A Namibian Safari is an incredible choice for a family safari holiday. It’s safe, easy to travel around on a self-guided journey, and offers a wealth of attractions and activities that will delight kids.
There are fun things to do with kids of all ages: nature walks, wildlife spotting, and sandboarding for young ones, multi-day hiking, sandboarding, quad biking, animal tracking, and skydiving for teenagers.
With Namibia’s wide range of lodging options, choosing places to stay for a family holiday in Namibia is easy. Pick from self-catering bungalows and cottages, well-equipped campsites, or luxury lodges (just be sure to check with lodges beforehand if they have a minimum age limit).
Highlights of a family Safari in Namibia
- Parking off at waterholes in Etosha National Park to watch herds of zebra, wildebeest, and giraffe congregate.
- Going on guided bush walks in the barren-looking Namib Desert and discovering a fascinating world of insects, birds, lizards, and adapted plants.
- Scrambling up the dunes near Sossusvlei and sliding back down or zooming down the dunes of Swakopmund on a sandboard.
- Sitting around a campfire under the twinkling stars of the Milky Way.
- Spending a day canoeing on the Orange River or kayaking among seals, turtles, and dolphins off the coast near Swakopmund.
Travel Tips for a Family Safari in Namibia
It’s a good idea to pick two or three destinations and spend longer at each one rather than trying to see all the highlights of Namibia at once.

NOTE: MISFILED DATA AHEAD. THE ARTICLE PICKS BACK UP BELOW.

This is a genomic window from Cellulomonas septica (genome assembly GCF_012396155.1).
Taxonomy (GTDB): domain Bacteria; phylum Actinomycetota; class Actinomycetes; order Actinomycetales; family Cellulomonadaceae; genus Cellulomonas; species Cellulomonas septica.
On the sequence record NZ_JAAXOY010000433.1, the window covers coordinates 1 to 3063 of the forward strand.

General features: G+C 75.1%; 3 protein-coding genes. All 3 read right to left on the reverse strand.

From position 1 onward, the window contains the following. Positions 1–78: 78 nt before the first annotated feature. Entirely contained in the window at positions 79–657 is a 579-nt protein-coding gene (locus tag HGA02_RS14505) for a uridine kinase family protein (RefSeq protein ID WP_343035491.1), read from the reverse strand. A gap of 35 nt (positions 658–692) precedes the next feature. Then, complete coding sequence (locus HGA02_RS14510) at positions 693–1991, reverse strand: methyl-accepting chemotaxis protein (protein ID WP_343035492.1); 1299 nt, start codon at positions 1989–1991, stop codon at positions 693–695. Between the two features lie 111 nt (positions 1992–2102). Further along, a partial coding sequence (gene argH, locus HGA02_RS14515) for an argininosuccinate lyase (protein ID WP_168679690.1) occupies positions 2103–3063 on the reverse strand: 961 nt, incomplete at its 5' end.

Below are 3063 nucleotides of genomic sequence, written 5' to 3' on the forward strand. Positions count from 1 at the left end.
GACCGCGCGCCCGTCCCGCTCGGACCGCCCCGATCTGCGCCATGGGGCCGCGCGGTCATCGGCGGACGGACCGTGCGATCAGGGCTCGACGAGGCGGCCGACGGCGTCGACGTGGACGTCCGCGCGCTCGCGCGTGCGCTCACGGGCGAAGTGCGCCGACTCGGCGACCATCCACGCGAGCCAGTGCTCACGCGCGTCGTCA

Driving distances in Namibia are very long, and you won’t get the most out of your family safari in Namibia if most of it’s spent in the car with the kids getting restless in the backseat.
When you have to do a long drive, think about breaking your journey up with stopovers along the way, especially if you’re traveling with young children.
If you’re going to be exploring wildlife parks (which involves lots of driving around), plan to break up the game drives with snack breaks and picnics at designated areas.
If you have young children, it may be best to avoid traveling to high-risk malaria areas. Traveling to Namibia in the cooler months from April to October is advisable, as the summer months can be unbearably hot.
Bear in mind that Namibia’s climate is harsh, and your kids will need to be able to cope with the elements. It’s extremely dry and dusty, it can be sweltering, and the sun is intense.
Be prepared with lots of sunscreen lotion, high SPF cream for lips, hats and clothes to protect from the sun, good sunglasses, and a big shade cloth if you’re camping.
Take note of lodges’ policies regarding game drives with children. Many lodges have a minimum age limit for young children on a game drive vehicle, and some lodges won’t accept children under a certain age.
If you’re travelling over the border to Botswana or South Africa after your trip to Namibia, you must have unabridged birth certificates for your children.